Project Overview

It is no longer sufficient to simply optimise a nominal system design. Firstly systems are becoming increasingly complex, and non-linear in their behaviour, and hence more sensitive to variation and uncertainty. Indeed the optimisation process itself can lead designs into areas of solution space where the performance is high, but so is the sensitivity to variation. Secondly the emerging fundamental shift in many industries away from selling products to the provision of services is migrating the risk of new systems away from the purchaser of the product to the provider of the service. Commercial pressure is therefore increasing to address the paradoxical need for robust systems, which are insensitive to variation in their manufacture and operating environments, whilst also having the high levels of performance and innovation essential for competitiveness. Design Simulation and Modelling (DSM) is key on resolving this paradox.

The issue of integrating and optimising performance with reliability and risk will be the primary focus of this project named High Performance and Robust Systems (HIPARSYS). However, to fully resolve this paradox, and achieve reduced new production introduction time scales, DSM also needs to be extended to the processes and organisations that produce the systems. The organisation should be considered as part of the system, and itself needs to be made high performance and robust. The DSM of organisations will address the issue of predicting and validating the emergent behaviour of complex systems. The project's vision is to develop tools and methodologies that will achieve high performance and robust systems through relying on sophisticated and computationally expensive modelling and simulation.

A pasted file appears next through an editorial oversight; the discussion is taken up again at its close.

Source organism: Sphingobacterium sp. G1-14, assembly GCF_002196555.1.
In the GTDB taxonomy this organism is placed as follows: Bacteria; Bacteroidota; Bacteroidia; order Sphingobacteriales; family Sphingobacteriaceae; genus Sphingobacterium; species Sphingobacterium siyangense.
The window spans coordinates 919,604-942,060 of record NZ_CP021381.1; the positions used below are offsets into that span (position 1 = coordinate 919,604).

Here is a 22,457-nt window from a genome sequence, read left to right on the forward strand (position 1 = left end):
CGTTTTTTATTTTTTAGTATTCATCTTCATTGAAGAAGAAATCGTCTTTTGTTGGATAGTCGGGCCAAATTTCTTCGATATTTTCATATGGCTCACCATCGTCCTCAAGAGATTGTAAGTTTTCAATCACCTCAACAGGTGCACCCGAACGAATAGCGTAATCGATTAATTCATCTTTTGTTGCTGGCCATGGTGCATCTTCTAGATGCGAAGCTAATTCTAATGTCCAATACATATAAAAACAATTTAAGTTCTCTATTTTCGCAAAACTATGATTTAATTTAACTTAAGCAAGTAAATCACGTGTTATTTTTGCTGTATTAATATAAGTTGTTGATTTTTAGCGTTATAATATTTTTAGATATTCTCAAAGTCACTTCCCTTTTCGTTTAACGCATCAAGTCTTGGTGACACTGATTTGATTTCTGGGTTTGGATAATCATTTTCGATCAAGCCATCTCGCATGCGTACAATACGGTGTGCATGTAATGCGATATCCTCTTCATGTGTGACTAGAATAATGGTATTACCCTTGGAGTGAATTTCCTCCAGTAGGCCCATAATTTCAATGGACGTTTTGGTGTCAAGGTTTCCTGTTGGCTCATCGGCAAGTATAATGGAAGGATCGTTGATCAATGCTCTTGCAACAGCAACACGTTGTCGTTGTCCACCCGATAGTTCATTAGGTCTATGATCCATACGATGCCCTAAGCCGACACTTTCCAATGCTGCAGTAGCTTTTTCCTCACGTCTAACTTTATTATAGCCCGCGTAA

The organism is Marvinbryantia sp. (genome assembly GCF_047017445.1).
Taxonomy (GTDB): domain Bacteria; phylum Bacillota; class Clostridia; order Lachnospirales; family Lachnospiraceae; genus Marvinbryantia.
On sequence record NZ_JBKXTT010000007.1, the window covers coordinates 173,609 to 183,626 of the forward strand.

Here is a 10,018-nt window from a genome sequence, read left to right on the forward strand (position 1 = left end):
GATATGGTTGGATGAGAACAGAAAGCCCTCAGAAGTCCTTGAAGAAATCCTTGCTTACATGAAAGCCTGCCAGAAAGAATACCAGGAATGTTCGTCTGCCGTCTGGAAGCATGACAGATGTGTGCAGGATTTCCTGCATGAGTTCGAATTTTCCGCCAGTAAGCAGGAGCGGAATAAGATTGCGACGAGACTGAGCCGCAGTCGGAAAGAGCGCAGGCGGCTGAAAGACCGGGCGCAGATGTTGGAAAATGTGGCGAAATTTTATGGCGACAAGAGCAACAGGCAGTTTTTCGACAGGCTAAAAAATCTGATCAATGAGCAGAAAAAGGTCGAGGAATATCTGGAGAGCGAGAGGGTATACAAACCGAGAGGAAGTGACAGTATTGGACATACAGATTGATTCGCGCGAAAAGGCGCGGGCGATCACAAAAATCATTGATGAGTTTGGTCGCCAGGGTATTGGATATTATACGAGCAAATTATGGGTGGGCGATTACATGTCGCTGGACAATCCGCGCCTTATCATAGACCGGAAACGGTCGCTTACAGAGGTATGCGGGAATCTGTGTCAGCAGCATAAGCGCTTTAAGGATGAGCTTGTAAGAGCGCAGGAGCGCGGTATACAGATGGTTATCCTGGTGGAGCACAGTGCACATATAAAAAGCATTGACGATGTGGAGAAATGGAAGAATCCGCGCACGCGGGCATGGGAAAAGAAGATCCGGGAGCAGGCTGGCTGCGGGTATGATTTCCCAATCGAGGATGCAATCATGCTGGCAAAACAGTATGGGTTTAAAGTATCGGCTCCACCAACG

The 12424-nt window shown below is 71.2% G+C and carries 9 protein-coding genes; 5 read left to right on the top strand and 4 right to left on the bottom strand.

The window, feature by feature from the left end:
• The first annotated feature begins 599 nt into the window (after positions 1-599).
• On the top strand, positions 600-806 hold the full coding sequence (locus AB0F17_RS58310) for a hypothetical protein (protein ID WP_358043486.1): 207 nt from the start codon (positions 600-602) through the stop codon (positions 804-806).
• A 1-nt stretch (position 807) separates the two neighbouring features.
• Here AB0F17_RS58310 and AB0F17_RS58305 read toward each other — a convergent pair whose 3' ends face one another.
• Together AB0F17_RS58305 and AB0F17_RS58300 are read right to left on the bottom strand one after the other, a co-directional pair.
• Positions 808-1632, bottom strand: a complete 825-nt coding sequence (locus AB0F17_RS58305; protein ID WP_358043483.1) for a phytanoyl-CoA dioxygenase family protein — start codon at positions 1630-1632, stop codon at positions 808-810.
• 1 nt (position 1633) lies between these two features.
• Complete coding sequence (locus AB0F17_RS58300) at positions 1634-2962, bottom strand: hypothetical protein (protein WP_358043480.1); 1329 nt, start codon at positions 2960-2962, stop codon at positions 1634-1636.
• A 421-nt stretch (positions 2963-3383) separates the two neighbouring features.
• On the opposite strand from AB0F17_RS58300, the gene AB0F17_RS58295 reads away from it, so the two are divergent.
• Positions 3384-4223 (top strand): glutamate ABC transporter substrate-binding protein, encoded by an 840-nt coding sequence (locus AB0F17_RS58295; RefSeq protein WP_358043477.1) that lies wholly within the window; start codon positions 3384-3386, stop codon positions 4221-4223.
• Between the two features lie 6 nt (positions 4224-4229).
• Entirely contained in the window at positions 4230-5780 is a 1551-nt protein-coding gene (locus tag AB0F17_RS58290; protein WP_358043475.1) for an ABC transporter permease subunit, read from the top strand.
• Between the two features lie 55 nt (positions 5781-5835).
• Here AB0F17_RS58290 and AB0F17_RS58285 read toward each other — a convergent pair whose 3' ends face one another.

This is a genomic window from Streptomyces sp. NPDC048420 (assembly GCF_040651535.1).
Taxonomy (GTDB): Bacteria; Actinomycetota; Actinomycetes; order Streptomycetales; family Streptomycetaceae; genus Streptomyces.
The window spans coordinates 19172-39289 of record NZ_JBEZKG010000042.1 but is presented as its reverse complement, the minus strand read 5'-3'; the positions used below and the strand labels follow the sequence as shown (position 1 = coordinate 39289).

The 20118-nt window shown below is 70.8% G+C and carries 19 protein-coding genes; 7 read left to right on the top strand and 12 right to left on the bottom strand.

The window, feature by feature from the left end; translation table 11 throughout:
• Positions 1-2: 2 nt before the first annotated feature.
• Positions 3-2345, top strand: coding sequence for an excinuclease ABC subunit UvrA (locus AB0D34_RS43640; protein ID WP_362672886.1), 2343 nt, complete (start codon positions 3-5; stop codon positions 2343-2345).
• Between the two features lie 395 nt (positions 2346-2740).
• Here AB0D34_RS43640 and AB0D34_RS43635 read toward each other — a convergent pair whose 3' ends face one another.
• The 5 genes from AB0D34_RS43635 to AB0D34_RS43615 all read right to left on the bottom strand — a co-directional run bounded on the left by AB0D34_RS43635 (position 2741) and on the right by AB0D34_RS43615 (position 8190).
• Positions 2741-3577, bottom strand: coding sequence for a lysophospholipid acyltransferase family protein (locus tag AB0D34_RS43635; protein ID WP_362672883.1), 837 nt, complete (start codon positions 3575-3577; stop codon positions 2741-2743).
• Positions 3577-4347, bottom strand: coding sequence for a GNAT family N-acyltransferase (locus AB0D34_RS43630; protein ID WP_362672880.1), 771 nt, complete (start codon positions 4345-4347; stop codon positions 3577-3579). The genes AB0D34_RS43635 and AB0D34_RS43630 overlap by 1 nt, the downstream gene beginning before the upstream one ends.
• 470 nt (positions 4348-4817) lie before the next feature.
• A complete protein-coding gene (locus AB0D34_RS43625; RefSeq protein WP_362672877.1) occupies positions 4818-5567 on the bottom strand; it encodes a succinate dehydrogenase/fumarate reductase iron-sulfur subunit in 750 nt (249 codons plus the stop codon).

Innovation within this project has two dimensions. The first lies in the integration and application of a number of disparate technologies that are currently in the research phase to a set of demanding real world problems. This will result in the further development and validation of these technologies. The second, and higher risk aspect, is extending DSM to organisational systems, by exploiting synergy between intelligent agent technology and the work psychology understanding of the operation of individuals and organisations. Further innovation is likely from tackling the issues of variability and uncertainly in this new domain of modelling organisations at the same time as addressing them in the more established world of modelling the physics of products.

The project has four work packages to address the key issues of building high performance and robust systems:

  • WP1 Computational Analysis will look into the parameterisation question together with the issues of minimising computational time;
  • WP2 Knowledge Capture will address how knowledge about manufacturing and environmental uncertainty should be captured, treated and reused;
  • WP3 Organisational Modelling will model organisations and processes;
  • WP4 Integration and Exploitation will ensure the integration and exploitation of the research outcomes among the industrial partners.

The whole project adopts a socio-technical approach, combining expertise in technical and social issues, which is essential for progress in these areas.